Sulzer KVM and SMI Mixers
The KVM mixer features a pressure drop of only 11’’ of water column at 5 ft/sec. It can mix additives introduced upstream of the mixer or mix additives injected directly in front of the first mixing element. In order to allow the injection of multiple additives, the KVM mixer can also be supplied with multiple injection port connections. The KVM mixer allows mixing of additives without a sparger.
The geometry of both mixer types has been optimized with the help of CFD simulation. The mixing elements create large counter rotating vortices and ensure efficient mixing over the entire cross section of the pipe. The static mixer type SMI is mainly sold in Europe and Asia, whereas the KVM type is the standard product for the North and South American market. The SMI mixer has an open structure, which eliminates the risk of clogging.
Static Mixers
Sulzer SMX Mixers
The standard SMX mixer was developed by Sulzer and assumed over many long years the position of the standard equip-ment in mixing of viscous liquids. Owing to the continuing pursuit for further development with most advanced simulation techniques and complex test series Sulzer is now pleased to present the new revolutionary SMX plus generation of mixers. The SMX plus mixer excels with most efficient homogenization at some 50% of the usual pressure drop.This dramatic pressure drop reduction results in number of different advantages for users. Depending on the application either smaller pumps with lower energy consumption can be used or much smaller mixers could be designed, possibly leading to reduced size of the whole plant. The possibility of performing a mixing duty with a smaller mixer and strongly reduced residence time can be advantageous for cases where product degradation is a problem.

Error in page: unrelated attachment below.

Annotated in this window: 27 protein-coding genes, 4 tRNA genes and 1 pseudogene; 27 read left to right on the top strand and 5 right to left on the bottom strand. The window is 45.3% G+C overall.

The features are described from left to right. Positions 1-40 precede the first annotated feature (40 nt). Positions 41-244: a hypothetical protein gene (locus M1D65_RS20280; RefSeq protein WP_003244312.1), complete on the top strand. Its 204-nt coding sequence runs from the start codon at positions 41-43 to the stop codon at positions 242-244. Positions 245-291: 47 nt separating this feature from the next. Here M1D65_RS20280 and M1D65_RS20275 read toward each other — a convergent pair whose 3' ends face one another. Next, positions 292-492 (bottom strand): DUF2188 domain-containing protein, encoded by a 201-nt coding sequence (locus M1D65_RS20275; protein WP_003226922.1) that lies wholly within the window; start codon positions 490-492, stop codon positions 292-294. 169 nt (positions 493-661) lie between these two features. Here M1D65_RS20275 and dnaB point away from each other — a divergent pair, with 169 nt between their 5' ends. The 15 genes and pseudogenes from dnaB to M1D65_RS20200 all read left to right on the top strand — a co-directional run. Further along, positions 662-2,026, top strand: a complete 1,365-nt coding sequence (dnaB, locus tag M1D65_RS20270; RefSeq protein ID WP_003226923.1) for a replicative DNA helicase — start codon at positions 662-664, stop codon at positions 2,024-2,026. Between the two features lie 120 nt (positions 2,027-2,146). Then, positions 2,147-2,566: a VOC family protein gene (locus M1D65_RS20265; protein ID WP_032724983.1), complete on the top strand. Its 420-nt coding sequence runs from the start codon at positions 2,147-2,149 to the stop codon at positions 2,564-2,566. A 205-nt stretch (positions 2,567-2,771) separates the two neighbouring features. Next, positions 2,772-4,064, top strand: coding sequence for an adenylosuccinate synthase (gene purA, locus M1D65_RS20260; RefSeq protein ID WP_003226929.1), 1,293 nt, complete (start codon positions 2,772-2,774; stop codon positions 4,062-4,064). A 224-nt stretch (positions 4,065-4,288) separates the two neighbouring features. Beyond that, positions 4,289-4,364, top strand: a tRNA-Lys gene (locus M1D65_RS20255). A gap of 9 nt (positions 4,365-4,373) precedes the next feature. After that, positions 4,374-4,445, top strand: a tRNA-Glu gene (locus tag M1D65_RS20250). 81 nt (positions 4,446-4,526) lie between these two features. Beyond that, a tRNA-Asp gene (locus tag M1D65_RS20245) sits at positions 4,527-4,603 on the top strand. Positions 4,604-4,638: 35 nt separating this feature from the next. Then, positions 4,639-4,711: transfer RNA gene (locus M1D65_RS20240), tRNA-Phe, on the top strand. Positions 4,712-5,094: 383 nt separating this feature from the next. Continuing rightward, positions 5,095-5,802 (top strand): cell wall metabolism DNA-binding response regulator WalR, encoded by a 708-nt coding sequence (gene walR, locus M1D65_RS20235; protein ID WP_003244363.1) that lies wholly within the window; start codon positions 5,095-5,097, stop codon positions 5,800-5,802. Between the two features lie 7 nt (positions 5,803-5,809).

Sulzer SMV Mixers
The Sulzer SMV static mixer is ideal for applications that require a distributive and homogeneous mixing and blending action in the turbulent flow regime. Typical uses for the Sulzer SMV static mixer are applications requiring dispersive mixing or mass transfer in the turbulent flow regime. This occurs typically between immiscible phases where an interfacial tension exists. Examples are oil/water or gas/liquid systems. Higher shear forces are required for this dispersion task.